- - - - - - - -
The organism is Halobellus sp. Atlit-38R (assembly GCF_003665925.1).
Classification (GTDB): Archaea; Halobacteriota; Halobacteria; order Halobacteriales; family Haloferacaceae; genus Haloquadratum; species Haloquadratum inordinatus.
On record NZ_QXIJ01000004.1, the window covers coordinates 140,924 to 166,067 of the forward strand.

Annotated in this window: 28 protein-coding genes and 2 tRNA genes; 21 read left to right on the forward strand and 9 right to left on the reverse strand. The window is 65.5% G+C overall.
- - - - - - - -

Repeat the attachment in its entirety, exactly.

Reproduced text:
The organism is Halobellus sp. Atlit-38R (assembly GCF_003665925.1).
Classification (GTDB): Archaea; Halobacteriota; Halobacteria; order Halobacteriales; family Haloferacaceae; genus Haloquadratum; species Haloquadratum inordinatus.
On record NZ_QXIJ01000004.1, the window covers coordinates 140,924 to 166,067 of the forward strand.

Annotated in this window: 28 protein-coding genes and 2 tRNA genes; 21 read left to right on the forward strand and 9 right to left on the reverse strand. The window is 65.5% G+C overall.